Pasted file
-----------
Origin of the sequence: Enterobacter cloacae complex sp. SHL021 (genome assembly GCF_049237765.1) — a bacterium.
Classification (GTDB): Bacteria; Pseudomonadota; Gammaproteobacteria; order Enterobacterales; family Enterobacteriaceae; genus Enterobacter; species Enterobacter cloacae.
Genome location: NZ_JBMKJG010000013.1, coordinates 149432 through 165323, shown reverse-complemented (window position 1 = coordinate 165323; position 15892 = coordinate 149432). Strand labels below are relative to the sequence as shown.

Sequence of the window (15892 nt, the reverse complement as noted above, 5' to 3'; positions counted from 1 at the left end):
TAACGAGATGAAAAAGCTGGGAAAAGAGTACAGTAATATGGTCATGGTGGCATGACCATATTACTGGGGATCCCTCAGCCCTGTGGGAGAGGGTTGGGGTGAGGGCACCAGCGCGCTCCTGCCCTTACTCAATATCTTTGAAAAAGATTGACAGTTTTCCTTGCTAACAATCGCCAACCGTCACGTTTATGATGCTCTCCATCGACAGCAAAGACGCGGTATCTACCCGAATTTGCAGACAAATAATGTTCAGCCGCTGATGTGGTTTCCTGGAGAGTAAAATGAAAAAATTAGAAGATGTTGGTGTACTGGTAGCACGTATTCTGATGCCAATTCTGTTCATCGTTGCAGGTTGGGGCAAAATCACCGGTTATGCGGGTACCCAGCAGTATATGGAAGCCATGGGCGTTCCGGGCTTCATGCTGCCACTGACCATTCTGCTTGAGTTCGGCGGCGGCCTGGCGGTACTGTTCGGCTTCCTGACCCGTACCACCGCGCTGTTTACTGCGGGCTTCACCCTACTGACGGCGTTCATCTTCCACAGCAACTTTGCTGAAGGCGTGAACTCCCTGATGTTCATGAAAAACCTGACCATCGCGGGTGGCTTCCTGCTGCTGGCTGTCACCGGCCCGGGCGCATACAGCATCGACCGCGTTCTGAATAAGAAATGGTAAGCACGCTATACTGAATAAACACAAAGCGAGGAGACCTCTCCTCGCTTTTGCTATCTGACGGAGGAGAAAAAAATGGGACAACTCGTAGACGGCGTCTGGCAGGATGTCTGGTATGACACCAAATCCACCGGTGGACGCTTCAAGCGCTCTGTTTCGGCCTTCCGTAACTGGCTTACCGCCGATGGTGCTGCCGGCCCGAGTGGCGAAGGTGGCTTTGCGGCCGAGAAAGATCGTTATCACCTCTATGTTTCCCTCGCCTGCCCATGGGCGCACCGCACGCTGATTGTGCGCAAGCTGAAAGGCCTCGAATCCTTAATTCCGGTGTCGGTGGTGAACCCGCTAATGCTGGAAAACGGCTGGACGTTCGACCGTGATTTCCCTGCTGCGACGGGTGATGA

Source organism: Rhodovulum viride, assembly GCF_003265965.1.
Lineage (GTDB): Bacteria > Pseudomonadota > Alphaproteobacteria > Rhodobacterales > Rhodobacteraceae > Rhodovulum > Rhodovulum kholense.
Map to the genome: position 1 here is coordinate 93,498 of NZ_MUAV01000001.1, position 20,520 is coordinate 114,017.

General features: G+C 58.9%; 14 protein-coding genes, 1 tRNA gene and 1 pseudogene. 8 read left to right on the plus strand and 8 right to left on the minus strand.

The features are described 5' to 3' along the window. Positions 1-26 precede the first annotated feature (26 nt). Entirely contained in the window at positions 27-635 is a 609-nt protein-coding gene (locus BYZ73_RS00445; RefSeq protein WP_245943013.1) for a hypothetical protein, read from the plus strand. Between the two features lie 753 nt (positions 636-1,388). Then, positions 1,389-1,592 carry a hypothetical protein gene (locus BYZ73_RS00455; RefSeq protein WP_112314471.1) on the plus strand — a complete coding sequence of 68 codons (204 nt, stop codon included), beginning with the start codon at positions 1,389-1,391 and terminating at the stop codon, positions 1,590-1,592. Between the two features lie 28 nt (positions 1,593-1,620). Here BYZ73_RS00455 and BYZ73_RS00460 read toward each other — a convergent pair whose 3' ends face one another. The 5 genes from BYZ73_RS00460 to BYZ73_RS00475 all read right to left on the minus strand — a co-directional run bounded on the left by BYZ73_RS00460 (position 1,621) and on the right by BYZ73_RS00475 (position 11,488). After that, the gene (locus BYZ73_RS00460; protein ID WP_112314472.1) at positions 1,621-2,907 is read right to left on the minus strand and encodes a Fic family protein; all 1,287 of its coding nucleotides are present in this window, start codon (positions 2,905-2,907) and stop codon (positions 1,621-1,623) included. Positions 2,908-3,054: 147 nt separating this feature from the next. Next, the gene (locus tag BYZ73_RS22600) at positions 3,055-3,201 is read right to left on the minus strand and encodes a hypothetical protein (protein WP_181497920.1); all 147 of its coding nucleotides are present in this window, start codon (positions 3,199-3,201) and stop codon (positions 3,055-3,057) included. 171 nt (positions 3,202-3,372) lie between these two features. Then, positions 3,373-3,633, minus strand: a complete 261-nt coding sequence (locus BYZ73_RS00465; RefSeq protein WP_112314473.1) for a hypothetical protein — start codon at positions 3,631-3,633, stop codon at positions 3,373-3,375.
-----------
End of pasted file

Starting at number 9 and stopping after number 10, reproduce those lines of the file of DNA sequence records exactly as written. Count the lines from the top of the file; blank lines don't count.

General features: G+C 58.9%; 14 protein-coding genes, 1 tRNA gene and 1 pseudogene. 8 read left to right on the plus strand and 8 right to left on the minus strand.

The features are described 5' to 3' along the window. Positions 1-26 precede the first annotated feature (26 nt). Entirely contained in the window at positions 27-635 is a 609-nt protein-coding gene (locus BYZ73_RS00445; RefSeq protein WP_245943013.1) for a hypothetical protein, read from the plus strand. Between the two features lie 753 nt (positions 636-1,388). Then, positions 1,389-1,592 carry a hypothetical protein gene (locus BYZ73_RS00455; RefSeq protein WP_112314471.1) on the plus strand — a complete coding sequence of 68 codons (204 nt, stop codon included), beginning with the start codon at positions 1,389-1,391 and terminating at the stop codon, positions 1,590-1,592. Between the two features lie 28 nt (positions 1,593-1,620). Here BYZ73_RS00455 and BYZ73_RS00460 read toward each other — a convergent pair whose 3' ends face one another. The 5 genes from BYZ73_RS00460 to BYZ73_RS00475 all read right to left on the minus strand — a co-directional run bounded on the left by BYZ73_RS00460 (position 1,621) and on the right by BYZ73_RS00475 (position 11,488). After that, the gene (locus BYZ73_RS00460; protein ID WP_112314472.1) at positions 1,621-2,907 is read right to left on the minus strand and encodes a Fic family protein; all 1,287 of its coding nucleotides are present in this window, start codon (positions 2,905-2,907) and stop codon (positions 1,621-1,623) included. Positions 2,908-3,054: 147 nt separating this feature from the next. Next, the gene (locus tag BYZ73_RS22600) at positions 3,055-3,201 is read right to left on the minus strand and encodes a hypothetical protein (protein WP_181497920.1); all 147 of its coding nucleotides are present in this window, start codon (positions 3,199-3,201) and stop codon (positions 3,055-3,057) included. 171 nt (positions 3,202-3,372) lie between these two features. Then, positions 3,373-3,633, minus strand: a complete 261-nt coding sequence (locus BYZ73_RS00465; RefSeq protein WP_112314473.1) for a hypothetical protein — start codon at positions 3,631-3,633, stop codon at positions 3,373-3,375.